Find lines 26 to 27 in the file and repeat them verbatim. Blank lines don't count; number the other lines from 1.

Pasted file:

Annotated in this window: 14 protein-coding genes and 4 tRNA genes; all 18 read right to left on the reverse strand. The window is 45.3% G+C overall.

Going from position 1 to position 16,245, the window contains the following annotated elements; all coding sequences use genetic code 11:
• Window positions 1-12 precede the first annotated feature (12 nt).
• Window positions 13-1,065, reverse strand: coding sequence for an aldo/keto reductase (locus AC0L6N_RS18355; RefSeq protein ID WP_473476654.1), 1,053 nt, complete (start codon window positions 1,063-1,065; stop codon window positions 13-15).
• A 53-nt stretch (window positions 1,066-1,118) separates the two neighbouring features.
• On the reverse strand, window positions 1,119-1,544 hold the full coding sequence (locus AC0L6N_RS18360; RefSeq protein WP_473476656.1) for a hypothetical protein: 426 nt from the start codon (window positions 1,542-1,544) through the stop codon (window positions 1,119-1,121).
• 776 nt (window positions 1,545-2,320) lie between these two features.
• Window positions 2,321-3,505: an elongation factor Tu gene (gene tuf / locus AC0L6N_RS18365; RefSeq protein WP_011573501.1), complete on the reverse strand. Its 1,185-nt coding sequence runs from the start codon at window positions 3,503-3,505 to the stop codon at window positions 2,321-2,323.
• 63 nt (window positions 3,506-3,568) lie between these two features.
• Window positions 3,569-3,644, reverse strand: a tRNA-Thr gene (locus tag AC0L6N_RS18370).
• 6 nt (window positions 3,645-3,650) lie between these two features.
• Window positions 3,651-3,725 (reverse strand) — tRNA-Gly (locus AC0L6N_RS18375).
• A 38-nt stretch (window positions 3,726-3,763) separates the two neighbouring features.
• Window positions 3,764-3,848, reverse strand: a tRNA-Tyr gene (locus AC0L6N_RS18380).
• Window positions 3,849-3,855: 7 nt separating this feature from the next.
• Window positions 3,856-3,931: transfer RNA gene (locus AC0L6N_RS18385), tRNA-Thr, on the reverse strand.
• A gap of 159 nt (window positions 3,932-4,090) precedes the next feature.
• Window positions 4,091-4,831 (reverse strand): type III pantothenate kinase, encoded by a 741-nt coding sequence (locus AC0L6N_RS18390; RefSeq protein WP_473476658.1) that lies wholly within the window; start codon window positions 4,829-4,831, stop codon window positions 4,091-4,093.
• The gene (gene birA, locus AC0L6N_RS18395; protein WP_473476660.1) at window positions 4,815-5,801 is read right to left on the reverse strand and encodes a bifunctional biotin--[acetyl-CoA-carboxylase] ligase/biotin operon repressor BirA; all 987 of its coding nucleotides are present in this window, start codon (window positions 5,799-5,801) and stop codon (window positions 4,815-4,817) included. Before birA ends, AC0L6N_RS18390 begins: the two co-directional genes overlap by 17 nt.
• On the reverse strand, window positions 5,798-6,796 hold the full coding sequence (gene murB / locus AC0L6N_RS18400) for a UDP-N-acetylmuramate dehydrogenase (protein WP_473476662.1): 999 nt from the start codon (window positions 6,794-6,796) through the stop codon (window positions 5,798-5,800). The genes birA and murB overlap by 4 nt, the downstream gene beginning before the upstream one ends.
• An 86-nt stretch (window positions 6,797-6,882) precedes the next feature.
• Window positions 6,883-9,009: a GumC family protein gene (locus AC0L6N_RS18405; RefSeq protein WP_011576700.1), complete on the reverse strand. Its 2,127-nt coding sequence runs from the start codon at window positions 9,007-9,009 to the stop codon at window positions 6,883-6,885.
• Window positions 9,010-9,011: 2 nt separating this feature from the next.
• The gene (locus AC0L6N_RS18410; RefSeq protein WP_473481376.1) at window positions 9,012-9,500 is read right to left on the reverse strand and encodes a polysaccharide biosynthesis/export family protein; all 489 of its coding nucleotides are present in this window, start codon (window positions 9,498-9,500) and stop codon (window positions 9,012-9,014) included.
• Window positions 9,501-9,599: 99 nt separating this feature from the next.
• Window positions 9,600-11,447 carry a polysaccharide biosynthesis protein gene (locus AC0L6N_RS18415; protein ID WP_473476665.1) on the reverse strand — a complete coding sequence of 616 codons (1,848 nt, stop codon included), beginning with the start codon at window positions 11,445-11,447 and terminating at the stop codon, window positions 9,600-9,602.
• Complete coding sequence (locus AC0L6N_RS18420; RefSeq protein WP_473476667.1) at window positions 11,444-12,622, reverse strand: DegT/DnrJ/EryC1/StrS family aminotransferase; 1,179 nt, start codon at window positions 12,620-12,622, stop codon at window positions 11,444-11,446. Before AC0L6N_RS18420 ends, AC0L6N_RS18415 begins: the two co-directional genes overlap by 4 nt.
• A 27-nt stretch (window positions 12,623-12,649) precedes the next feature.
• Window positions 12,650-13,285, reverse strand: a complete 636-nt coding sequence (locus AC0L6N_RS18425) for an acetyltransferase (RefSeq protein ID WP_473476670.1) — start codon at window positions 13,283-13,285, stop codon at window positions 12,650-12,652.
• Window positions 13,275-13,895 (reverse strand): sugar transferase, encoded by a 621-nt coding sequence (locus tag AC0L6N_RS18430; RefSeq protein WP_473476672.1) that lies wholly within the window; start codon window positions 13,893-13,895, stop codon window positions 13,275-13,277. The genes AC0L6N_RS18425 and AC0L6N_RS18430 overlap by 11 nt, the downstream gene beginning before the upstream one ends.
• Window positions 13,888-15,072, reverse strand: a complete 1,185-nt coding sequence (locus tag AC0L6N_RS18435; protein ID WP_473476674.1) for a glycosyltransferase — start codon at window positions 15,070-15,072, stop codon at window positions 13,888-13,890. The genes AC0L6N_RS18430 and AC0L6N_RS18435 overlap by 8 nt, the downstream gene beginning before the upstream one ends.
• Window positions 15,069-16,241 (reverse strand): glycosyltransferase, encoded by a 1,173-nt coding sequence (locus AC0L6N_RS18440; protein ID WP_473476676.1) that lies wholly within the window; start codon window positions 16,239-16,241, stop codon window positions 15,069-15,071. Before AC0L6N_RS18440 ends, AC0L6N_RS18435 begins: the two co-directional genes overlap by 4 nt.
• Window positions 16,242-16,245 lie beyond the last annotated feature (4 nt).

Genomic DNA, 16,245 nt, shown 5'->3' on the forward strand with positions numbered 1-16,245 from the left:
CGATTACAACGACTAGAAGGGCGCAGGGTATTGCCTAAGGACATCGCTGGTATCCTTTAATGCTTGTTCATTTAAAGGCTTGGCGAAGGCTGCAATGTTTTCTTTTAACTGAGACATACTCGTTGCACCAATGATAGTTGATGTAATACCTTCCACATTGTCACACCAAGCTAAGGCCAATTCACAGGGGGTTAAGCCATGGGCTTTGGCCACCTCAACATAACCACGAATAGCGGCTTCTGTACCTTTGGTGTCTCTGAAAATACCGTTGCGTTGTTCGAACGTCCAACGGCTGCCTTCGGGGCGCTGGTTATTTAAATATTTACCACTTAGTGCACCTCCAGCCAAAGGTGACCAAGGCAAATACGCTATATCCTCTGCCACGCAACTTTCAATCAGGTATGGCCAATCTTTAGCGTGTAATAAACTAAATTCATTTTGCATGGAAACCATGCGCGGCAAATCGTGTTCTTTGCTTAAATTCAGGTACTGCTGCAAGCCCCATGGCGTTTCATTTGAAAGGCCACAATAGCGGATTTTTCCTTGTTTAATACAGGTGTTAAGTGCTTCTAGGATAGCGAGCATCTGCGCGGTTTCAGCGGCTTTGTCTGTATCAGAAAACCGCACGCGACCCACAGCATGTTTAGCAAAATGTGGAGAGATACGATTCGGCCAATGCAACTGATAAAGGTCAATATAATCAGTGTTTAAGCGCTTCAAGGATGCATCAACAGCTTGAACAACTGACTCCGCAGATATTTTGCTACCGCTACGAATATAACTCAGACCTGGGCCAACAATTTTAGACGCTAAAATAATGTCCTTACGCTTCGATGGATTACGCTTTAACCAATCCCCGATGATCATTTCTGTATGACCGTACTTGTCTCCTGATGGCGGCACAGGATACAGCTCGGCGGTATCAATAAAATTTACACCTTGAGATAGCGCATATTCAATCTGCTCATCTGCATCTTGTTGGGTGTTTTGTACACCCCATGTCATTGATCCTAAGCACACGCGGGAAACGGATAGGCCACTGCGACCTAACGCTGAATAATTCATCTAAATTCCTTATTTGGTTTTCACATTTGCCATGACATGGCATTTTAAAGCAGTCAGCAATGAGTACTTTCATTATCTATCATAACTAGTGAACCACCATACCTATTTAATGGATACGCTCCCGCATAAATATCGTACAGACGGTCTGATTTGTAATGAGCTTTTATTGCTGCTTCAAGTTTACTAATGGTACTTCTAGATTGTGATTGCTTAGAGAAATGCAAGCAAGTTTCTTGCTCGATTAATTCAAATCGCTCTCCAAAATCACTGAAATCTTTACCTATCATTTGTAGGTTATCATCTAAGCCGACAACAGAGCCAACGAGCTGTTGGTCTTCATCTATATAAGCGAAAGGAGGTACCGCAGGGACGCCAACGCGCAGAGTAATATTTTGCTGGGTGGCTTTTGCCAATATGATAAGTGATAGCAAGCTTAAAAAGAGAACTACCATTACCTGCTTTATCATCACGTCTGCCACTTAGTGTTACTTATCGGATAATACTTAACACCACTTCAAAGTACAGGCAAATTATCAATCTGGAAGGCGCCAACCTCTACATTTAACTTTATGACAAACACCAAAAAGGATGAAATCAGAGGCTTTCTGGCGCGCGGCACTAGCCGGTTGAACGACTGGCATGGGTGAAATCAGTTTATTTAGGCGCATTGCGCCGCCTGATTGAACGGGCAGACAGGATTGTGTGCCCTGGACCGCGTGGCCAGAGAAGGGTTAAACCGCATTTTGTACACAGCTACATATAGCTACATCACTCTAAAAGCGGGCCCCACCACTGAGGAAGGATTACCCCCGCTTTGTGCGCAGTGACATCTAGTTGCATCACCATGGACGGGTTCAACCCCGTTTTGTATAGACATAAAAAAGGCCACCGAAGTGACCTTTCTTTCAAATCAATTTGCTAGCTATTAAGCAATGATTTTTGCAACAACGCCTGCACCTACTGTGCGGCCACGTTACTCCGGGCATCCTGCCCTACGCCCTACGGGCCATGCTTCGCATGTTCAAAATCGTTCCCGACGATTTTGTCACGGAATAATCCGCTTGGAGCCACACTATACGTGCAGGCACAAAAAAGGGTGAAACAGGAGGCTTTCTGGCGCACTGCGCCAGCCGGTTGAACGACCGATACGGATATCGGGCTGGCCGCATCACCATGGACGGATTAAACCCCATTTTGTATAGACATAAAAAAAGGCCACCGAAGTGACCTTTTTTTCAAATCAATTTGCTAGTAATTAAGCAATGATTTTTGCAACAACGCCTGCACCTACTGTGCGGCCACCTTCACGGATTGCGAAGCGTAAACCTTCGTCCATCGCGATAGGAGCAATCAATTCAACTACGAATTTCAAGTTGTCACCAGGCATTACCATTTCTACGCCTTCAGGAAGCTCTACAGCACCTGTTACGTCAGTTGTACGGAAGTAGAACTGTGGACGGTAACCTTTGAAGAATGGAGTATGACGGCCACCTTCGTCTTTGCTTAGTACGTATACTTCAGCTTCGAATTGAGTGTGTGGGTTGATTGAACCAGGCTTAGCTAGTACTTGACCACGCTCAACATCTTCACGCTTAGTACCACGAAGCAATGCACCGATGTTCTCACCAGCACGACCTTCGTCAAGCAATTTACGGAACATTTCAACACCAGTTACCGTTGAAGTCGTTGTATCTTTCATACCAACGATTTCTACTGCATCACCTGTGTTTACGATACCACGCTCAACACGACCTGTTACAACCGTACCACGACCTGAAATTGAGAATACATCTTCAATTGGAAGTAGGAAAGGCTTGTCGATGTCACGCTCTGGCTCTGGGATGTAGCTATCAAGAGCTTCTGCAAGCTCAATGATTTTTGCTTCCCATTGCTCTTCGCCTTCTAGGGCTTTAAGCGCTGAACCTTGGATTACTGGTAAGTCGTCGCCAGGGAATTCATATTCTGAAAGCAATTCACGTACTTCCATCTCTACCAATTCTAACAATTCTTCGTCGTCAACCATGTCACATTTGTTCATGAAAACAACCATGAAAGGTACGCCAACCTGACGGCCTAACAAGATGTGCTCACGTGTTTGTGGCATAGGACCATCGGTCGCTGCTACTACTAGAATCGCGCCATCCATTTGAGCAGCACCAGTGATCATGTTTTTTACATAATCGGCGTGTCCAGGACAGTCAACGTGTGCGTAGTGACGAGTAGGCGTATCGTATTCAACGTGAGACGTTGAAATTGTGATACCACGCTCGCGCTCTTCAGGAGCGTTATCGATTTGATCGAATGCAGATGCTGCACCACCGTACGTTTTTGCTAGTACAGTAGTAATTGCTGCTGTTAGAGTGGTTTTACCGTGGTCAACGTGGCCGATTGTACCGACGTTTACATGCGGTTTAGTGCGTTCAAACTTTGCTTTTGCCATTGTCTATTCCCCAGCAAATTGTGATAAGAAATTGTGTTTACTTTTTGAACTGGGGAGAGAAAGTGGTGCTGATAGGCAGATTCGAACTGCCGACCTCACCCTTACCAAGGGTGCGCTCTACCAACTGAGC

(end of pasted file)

• Window positions 9,600-11,447 carry a polysaccharide biosynthesis protein gene (locus AC0L6N_RS18415; protein ID WP_473476665.1) on the reverse strand — a complete coding sequence of 616 codons (1,848 nt, stop codon included), beginning with the start codon at window positions 11,445-11,447 and terminating at the stop codon, window positions 9,600-9,602.
• Complete coding sequence (locus AC0L6N_RS18420; RefSeq protein WP_473476667.1) at window positions 11,444-12,622, reverse strand: DegT/DnrJ/EryC1/StrS family aminotransferase; 1,179 nt, start codon at window positions 12,620-12,622, stop codon at window positions 11,444-11,446. Before AC0L6N_RS18420 ends, AC0L6N_RS18415 begins: the two co-directional genes overlap by 4 nt.